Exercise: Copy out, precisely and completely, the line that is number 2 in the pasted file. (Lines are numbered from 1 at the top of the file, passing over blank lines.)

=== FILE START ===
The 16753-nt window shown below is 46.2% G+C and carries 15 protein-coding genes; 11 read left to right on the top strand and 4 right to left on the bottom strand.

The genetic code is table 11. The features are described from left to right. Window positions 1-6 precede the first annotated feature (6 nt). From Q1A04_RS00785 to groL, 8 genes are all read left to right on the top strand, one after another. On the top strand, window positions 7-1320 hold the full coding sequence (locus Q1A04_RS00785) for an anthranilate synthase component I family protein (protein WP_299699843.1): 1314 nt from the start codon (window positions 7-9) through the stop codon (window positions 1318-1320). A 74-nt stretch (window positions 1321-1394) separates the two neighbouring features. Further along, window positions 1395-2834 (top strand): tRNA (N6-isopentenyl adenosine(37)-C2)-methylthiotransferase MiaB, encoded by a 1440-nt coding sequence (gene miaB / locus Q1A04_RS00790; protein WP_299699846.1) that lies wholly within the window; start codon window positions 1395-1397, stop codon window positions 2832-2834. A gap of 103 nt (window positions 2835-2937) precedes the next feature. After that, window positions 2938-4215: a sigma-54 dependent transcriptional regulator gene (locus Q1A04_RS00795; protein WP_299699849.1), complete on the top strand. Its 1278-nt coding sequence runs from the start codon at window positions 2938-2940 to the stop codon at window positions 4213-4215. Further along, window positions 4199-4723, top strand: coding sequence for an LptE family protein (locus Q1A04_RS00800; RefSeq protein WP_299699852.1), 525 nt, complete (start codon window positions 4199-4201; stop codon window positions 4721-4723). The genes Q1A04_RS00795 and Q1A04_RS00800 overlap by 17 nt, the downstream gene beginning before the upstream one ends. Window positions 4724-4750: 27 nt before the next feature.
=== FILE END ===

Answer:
The genetic code is table 11. The features are described from left to right. Window positions 1-6 precede the first annotated feature (6 nt). From Q1A04_RS00785 to groL, 8 genes are all read left to right on the top strand, one after another. On the top strand, window positions 7-1320 hold the full coding sequence (locus Q1A04_RS00785) for an anthranilate synthase component I family protein (protein WP_299699843.1): 1314 nt from the start codon (window positions 7-9) through the stop codon (window positions 1318-1320). A 74-nt stretch (window positions 1321-1394) separates the two neighbouring features. Further along, window positions 1395-2834 (top strand): tRNA (N6-isopentenyl adenosine(37)-C2)-methylthiotransferase MiaB, encoded by a 1440-nt coding sequence (gene miaB / locus Q1A04_RS00790; protein WP_299699846.1) that lies wholly within the window; start codon window positions 1395-1397, stop codon window positions 2832-2834. A gap of 103 nt (window positions 2835-2937) precedes the next feature. After that, window positions 2938-4215: a sigma-54 dependent transcriptional regulator gene (locus Q1A04_RS00795; protein WP_299699849.1), complete on the top strand. Its 1278-nt coding sequence runs from the start codon at window positions 2938-2940 to the stop codon at window positions 4213-4215. Further along, window positions 4199-4723, top strand: coding sequence for an LptE family protein (locus Q1A04_RS00800; RefSeq protein WP_299699852.1), 525 nt, complete (start codon window positions 4199-4201; stop codon window positions 4721-4723). The genes Q1A04_RS00795 and Q1A04_RS00800 overlap by 17 nt, the downstream gene beginning before the upstream one ends. Window positions 4724-4750: 27 nt before the next feature.